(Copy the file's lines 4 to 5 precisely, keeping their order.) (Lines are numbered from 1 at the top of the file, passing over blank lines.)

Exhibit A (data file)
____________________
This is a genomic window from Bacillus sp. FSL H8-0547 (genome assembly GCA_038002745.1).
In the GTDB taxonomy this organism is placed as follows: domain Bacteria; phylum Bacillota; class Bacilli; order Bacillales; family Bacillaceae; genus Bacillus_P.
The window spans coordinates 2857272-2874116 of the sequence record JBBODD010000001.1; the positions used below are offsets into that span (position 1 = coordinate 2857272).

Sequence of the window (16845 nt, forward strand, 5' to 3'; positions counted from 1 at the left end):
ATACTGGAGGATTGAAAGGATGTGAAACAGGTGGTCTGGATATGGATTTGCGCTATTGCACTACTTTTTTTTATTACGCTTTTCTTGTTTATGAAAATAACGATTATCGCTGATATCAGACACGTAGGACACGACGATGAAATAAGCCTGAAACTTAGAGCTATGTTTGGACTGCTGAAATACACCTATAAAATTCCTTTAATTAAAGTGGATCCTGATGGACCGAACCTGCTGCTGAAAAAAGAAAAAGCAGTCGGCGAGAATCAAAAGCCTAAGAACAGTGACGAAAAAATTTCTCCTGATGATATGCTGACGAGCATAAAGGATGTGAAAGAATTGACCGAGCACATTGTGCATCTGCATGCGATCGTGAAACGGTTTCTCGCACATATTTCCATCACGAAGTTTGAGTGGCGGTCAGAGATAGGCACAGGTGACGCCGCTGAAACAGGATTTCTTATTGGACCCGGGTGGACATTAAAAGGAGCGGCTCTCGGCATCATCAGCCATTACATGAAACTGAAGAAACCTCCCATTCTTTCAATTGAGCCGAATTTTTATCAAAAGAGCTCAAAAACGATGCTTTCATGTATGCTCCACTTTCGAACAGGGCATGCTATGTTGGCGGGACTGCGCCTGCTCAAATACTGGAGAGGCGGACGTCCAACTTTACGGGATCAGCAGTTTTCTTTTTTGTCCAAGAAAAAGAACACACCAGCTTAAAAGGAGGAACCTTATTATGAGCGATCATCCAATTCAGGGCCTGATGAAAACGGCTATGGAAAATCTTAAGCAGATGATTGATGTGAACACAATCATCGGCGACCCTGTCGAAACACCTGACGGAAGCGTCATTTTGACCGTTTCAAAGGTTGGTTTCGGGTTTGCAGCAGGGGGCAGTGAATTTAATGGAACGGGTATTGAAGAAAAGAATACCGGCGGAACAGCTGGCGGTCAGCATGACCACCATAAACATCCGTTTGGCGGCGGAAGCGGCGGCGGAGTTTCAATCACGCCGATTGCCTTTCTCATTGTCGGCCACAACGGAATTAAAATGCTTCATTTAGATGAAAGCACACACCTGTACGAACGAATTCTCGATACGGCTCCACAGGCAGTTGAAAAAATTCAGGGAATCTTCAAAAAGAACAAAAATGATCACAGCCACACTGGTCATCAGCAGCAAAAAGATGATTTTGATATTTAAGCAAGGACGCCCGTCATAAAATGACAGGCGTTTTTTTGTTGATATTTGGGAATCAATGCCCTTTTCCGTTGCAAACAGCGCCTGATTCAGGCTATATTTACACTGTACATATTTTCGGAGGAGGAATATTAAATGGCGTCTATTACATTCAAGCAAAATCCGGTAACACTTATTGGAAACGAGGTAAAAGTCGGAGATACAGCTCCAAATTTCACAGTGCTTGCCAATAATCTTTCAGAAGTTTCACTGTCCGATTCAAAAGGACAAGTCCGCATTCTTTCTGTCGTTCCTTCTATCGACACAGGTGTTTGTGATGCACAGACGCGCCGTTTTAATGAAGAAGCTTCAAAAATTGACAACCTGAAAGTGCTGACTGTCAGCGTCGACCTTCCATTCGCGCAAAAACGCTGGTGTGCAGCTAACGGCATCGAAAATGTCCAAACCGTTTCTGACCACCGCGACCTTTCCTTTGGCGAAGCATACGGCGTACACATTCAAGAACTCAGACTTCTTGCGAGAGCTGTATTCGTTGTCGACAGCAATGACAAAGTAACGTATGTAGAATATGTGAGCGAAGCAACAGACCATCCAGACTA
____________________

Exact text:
Sequence of the window (16845 nt, forward strand, 5' to 3'; positions counted from 1 at the left end):
ATACTGGAGGATTGAAAGGATGTGAAACAGGTGGTCTGGATATGGATTTGCGCTATTGCACTACTTTTTTTTATTACGCTTTTCTTGTTTATGAAAATAACGATTATCGCTGATATCAGACACGTAGGACACGACGATGAAATAAGCCTGAAACTTAGAGCTATGTTTGGACTGCTGAAATACACCTATAAAATTCCTTTAATTAAAGTGGATCCTGATGGACCGAACCTGCTGCTGAAAAAAGAAAAAGCAGTCGGCGAGAATCAAAAGCCTAAGAACAGTGACGAAAAAATTTCTCCTGATGATATGCTGACGAGCATAAAGGATGTGAAAGAATTGACCGAGCACATTGTGCATCTGCATGCGATCGTGAAACGGTTTCTCGCACATATTTCCATCACGAAGTTTGAGTGGCGGTCAGAGATAGGCACAGGTGACGCCGCTGAAACAGGATTTCTTATTGGACCCGGGTGGACATTAAAAGGAGCGGCTCTCGGCATCATCAGCCATTACATGAAACTGAAGAAACCTCCCATTCTTTCAATTGAGCCGAATTTTTATCAAAAGAGCTCAAAAACGATGCTTTCATGTATGCTCCACTTTCGAACAGGGCATGCTATGTTGGCGGGACTGCGCCTGCTCAAATACTGGAGAGGCGGACGTCCAACTTTACGGGATCAGCAGTTTTCTTTTTTGTCCAAGAAAAAGAACACACCAGCTTAAAAGGAGGAACCTTATTATGAGCGATCATCCAATTCAGGGCCTGATGAAAACGGCTATGGAAAATCTTAAGCAGATGATTGATGTGAACACAATCATCGGCGACCCTGTCGAAACACCTGACGGAAGCGTCATTTTGACCGTTTCAAAGGTTGGTTTCGGGTTTGCAGCAGGGGGCAGTGAATTTAATGGAACGGGTATTGAAGAAAAGAATACCGGCGGAACAGCTGGCGGTCAGCATGACCACCATAAACATCCGTTTGGCGGCGGAAGCGGCGGCGGAGTTTCAATCACGCCGATTGCCTTTCTCATTGTCGGCCACAACGGAATTAAAATGCTTCATTTAGATGAAAGCACACACCTGTACGAACGAATTCTCGATACGGCTCCACAGGCAGTTGAAAAAATTCAGGGAATCTTCAAAAAGAACAAAAATGATCACAGCCACACTGGTCATCAGCAGCAAAAAGATGATTTTGATATTTAAGCAAGGACGCCCGTCATAAAATGACAGGCGTTTTTTTGTTGATATTTGGGAATCAATGCCCTTTTCCGTTGCAAACAGCGCCTGATTCAGGCTATATTTACACTGTACATATTTTCGGAGGAGGAATATTAAATGGCGTCTATTACATTCAAGCAAAATCCGGTAACACTTATTGGAAACGAGGTAAAAGTCGGAGATACAGCTCCAAATTTCACAGTGCTTGCCAATAATCTTTCAGAAGTTTCACTGTCCGATTCAAAAGGACAAGTCCGCATTCTTTCTGTCGTTCCTTCTATCGACACAGGTGTTTGTGATGCACAGACGCGCCGTTTTAATGAAGAAGCTTCAAAAATTGACAACCTGAAAGTGCTGACTGTCAGCGTCGACCTTCCATTCGCGCAAAAACGCTGGTGTGCAGCTAACGGCATCGAAAATGTCCAAACCGTTTCTGACCACCGCGACCTTTCCTTTGGCGAAGCATACGGCGTACACATTCAAGAACTCAGACTTCTTGCGAGAGCTGTATTCGTTGTCGACAGCAATGACAAAGTAACGTATGTAGAATATGTGAGCGAAGCAACAGACCATCCAGACTA